From the perspective of Euro-American geo-politics, the complex dance between public policy and nonprofit action has turned ugly in the three countries in which the three remarkable papers in this symposium are set. As the reverse third wave 1 of authoritarian political domination sweeps through so much of the world, nowhere has it been stronger than in Hungary, Russia, and Ukraine.
In Russia and Hungary, Vladimir Putin and Viktor Orban have followed the long trail blazed by fellow autocrats 2 to restrain and even neutralize critical voices emerging from the ranks of civil society. In particular, these organizations are branded as enemies of foreign powers and subjected to harassment, persecution, and even physical damage.
In Ukraine, on the other hand, the autocrat Yanukovich was removed from power in 2014 by a late form of “color revolution”. When the smoke cleared, the elected autocrat had been replaced by a beleaguered congeries of political brokers and economic plutocrats who were greeted by a Russian invasion of their country’s easternmost territories and the decisive loss of Crimea.
For students of the third sector, the lesson is clear. Inescapably, the nonprofit organization is a player in a nation’s games of power, and, when an autocrat plays the power card, there is no neutral place in which to hide. Thus in Hungary, as Agnes Kover notes, nonprofits may be captured by both the state and its willing agents, such as favored churches. And in Russia, as Anna Leskinen observes, third sector organizations can remain “sparse and anemic” even in putative times of democratic expansion.
Ukraine tells us another story, as Svitlana Krasynska indicates in her paper. Its civil society maintained itself over the years before the 2014 Maidan revolution, asserted itself in mass protest at that time, and then found itself submerged by the overwhelming geopolitical forces that themselves captured the democratic momentum of the dramatic events in Kiev. 3
The authors suggest that the situation is far more complex than it might first appear. They argue that we must understand unique civil society development in each of the countries they write about in order to fully appreciate what is currently happening. They provide their own (and they would argue much of their cultures’) interpretations and the reader will benefit from a careful reading of their analyses. But first, I will discuss three themes that emerge from my own efforts to compare and contrast the three articles:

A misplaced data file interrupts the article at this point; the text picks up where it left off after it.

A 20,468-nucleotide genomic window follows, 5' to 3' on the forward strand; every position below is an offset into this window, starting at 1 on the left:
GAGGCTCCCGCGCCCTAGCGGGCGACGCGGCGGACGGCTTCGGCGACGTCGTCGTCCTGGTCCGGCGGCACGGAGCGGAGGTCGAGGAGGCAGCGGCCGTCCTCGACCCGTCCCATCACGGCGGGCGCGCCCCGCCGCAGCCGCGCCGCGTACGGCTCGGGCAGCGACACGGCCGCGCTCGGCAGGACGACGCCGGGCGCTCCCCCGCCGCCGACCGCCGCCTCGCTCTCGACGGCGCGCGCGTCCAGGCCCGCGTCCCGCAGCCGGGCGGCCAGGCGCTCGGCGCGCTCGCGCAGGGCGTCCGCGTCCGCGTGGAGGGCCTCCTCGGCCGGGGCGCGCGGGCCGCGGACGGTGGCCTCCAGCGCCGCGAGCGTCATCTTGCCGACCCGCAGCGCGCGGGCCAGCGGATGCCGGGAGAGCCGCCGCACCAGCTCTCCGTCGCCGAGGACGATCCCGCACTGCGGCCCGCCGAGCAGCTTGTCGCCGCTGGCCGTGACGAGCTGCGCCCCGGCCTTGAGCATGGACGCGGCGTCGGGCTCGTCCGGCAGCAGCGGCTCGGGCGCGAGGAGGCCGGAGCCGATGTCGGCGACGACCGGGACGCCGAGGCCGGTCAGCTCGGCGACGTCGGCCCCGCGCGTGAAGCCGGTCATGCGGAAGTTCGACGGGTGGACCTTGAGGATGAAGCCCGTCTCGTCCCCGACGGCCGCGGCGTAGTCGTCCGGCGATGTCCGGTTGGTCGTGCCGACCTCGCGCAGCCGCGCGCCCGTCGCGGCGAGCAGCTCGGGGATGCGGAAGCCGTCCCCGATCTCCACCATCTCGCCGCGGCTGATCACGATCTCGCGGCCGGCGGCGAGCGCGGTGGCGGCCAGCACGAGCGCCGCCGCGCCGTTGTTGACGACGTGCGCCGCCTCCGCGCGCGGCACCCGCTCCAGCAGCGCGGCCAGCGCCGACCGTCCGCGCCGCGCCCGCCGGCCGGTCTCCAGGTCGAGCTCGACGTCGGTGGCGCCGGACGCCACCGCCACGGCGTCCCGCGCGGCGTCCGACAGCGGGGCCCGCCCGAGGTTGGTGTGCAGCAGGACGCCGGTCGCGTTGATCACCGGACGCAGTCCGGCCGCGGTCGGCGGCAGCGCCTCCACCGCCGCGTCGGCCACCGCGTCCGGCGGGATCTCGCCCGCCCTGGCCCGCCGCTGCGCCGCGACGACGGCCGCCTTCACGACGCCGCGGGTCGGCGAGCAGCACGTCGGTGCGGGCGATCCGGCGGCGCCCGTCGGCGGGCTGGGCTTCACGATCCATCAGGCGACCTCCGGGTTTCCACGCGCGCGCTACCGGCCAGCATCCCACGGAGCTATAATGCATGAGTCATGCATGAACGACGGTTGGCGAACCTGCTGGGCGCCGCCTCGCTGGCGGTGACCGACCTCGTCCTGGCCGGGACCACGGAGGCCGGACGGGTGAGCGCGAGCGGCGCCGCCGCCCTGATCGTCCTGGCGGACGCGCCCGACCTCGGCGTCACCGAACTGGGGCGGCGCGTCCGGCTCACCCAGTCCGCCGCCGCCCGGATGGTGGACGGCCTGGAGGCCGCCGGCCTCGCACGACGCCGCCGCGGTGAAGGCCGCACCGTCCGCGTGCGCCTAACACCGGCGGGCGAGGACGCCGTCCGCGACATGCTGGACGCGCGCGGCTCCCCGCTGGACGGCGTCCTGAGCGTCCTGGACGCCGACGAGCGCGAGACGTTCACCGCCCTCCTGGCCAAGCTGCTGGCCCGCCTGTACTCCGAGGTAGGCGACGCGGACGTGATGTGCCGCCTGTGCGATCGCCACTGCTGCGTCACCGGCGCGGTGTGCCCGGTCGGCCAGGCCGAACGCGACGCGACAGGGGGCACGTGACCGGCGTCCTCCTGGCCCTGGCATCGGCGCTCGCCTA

How and why did the sector remain an independent force in Ukraine while it came under the so much more direct governmental control shown in the Russian and Hungarian cases?
What clues do the cases offer as to the conditions that loosen and invite, or alternatively, restrain, mass oppositional movement to authoritarian regimes?
To what extent do the three cases indicate the overwhelming potency of geopolitical factors as constraints on the relations between government and the third sector?
In her paper, Krasynska describes a third sector struggling to survive in a turbulent political and economic context. Her interviews with five nonprofit executives tell a story of determined efforts to advance organizational missions in the face of an unsupportive political environment. The acquisition of foreign sources of financial support, achieved by four of these organizations, allowed for a distance to be maintained between nonprofits and the state. As one executive told Krasynska: “I do not think I can help you very much, as I know nothing about the laws, and politics do not affect us. We are being funded completely by [the European Commission].”